Acadia Center today released a study that quantifies the grid and societal benefits of solar photovoltaic systems (solar PV) in Rhode Island. Establishing the value of distributed resources is increasingly important as states explore ways to meet energy needs and deploy clean energy resources. Acadia Center has also released Value of Solar studies for Massachusetts and Connecticut, and Maine’s Public Utilities Commission recently completed a similar type of analysis to inform decision making processes in that state.

Acadia Center assessed the grid and societal value of six solar PV systems to better understand the overall value that solar PV provides to the grid. By evaluating an array of configurations, this analysis determines that the value of solar to the grid—and ratepayers connected to the grid—ranges from 19-25 cents/kWh, with additional societal values of 7 cents/kWh.

“Solar generation is a valuable local energy resource that provides significant benefits to ratepayers,” said Abigail Anthony, Director of Acadia Center’s Grid Modernization Initiative and Rhode Island Office. Solar PV provides unique value to the electric grid by reducing energy demand, providing power during peak periods, and avoiding generation and related emissions charges from conventional power plants. The overall grid value of solar is the sum total of these different benefits.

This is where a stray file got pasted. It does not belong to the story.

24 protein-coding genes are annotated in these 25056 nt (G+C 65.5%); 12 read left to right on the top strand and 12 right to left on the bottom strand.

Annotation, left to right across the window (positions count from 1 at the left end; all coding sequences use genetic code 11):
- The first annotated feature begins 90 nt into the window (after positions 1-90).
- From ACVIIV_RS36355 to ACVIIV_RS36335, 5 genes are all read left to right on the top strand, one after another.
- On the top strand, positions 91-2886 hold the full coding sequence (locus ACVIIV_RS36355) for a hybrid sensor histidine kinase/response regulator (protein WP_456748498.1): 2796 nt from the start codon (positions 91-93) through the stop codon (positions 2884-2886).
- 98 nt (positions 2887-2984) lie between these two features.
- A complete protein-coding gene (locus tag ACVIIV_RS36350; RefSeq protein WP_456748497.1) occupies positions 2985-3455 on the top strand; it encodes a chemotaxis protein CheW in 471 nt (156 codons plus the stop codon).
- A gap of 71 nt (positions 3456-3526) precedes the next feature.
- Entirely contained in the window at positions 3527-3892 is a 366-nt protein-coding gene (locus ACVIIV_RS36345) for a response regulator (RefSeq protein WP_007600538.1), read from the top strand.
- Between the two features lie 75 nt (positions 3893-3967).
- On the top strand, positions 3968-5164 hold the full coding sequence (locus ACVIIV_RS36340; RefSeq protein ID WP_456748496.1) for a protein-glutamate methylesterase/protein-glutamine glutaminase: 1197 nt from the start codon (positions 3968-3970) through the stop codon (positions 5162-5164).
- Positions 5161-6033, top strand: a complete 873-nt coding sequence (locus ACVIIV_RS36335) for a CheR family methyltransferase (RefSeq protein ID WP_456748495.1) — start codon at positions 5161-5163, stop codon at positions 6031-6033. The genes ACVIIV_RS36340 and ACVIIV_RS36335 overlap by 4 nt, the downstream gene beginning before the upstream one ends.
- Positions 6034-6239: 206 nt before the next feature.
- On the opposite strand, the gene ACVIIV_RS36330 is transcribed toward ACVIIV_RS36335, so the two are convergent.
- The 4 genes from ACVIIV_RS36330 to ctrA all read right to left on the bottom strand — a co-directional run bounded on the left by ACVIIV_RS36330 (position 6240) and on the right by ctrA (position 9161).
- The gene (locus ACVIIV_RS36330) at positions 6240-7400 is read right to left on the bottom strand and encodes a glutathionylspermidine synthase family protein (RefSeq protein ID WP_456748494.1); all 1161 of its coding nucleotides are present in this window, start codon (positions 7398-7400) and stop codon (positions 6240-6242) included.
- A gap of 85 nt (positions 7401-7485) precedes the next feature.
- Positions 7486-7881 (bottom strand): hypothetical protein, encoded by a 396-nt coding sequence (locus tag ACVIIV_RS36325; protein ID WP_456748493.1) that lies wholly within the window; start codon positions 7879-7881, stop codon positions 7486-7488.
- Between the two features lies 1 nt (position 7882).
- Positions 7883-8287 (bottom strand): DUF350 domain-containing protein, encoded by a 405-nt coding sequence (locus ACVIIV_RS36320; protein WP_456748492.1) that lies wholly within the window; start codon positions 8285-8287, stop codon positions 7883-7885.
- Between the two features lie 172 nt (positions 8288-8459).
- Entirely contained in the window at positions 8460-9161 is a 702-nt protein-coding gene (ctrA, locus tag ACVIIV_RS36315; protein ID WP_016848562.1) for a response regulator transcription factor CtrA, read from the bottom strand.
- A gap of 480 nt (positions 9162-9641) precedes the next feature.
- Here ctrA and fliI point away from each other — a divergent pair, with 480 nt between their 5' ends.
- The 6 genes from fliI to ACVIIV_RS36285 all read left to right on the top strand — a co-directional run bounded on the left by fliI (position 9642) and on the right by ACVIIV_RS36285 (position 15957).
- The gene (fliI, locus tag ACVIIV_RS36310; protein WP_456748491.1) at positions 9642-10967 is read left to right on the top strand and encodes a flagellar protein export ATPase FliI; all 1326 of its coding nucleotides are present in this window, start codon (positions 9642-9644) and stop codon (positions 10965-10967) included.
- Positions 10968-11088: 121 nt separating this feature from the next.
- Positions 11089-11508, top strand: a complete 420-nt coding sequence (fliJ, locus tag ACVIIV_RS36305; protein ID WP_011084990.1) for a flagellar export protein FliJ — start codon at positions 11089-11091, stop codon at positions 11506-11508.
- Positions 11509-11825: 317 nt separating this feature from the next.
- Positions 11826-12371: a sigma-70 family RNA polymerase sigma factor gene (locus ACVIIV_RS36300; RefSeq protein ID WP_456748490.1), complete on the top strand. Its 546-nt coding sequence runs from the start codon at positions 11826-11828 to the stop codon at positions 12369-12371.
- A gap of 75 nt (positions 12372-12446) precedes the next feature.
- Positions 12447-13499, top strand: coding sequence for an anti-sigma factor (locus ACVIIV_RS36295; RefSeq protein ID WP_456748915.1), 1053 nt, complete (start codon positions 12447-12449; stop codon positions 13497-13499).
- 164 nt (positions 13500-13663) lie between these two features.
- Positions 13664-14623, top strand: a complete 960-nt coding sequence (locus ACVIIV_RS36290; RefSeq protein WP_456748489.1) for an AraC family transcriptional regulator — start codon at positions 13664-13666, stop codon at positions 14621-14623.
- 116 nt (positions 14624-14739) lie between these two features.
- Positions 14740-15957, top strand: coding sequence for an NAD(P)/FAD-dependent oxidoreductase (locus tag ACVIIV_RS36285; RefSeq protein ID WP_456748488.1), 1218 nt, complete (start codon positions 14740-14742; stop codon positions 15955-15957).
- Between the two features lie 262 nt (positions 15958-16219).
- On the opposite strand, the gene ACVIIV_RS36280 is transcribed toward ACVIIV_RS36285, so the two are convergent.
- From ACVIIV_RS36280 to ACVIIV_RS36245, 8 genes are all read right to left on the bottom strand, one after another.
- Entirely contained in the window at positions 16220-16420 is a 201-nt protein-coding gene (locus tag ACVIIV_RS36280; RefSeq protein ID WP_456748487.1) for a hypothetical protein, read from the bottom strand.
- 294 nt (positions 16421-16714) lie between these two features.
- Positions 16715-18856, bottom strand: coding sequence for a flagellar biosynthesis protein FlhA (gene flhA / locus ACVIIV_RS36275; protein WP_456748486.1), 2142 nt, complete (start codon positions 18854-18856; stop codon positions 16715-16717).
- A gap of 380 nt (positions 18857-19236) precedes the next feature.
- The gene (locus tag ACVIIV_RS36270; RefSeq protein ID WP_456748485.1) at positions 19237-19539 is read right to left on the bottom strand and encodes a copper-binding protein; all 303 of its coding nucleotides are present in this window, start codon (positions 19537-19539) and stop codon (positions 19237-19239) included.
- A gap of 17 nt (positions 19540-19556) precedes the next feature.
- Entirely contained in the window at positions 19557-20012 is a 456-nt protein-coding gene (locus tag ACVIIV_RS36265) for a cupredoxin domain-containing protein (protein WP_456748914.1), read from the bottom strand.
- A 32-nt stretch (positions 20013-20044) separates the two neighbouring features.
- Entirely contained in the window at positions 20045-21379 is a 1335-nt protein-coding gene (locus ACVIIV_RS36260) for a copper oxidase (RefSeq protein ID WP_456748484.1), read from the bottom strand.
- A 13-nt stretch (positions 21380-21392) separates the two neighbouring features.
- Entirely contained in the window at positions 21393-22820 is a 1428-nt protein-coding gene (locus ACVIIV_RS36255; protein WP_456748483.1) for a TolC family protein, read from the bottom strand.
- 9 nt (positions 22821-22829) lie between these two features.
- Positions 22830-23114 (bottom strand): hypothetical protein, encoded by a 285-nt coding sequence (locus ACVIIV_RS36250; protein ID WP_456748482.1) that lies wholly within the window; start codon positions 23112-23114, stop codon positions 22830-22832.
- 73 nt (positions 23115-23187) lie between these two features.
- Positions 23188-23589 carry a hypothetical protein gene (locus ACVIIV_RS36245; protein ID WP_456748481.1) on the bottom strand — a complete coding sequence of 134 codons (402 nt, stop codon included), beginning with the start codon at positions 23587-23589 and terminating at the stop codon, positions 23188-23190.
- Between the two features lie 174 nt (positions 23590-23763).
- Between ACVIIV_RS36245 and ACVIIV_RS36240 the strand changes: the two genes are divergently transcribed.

In addition to the value that solar provides to the grid, Acadia Center’s study finds that solar PV provides broader societal benefits, including environmental gains from reduced or avoided greenhouse gas emissions and other pollutants. “Societal benefits should be included when assessing the overall costs and benefits of solar PV and determining additional incentives,” said Leslie Malone, Acadia Center Senior Analyst and an author of the report.

“The avoided costs and benefits add up and justify the compensation and incentives that solar PV receives through programs like the Renewable Energy Growth Program,” said Malone. Under the Renewable Energy Growth Program—which was launched in June 2015—National Grid will purchase electricity from eligible distributed generation projects in Rhode Island through a long-term contract at a guaranteed fixed price. Rhode Island also has retail rate net-metering for distributed generation, and the grid value alone supports this level of compensation.

In light of net-metering and in anticipation of the increasing amount of distributed generation in the electric system, the RI Public Utility Commission has opened a docket to assess distribution rate design and cost allocation. “We hope that having a better understanding of the value that solar provides to the grid and ratepayers will help inform this proceeding, which could be precedent-setting for other jurisdictions,” said Malone.

For more information and methodology see:


Leslie Malone, Senior Analyst
(401) 276-0600,

Emily Avery-Miller, External Relations Director
(617) 742-0054 x100,



Acadia Center is a non-profit, research and advocacy organization committed to advancing the clean energy future. Acadia Center is at the forefront of efforts to build clean, low-carbon and consumer-friendly economies. Acadia Center provides accurate and reliable information, and offers a real-world and comprehensive approach to problem solving through innovation and collaboration.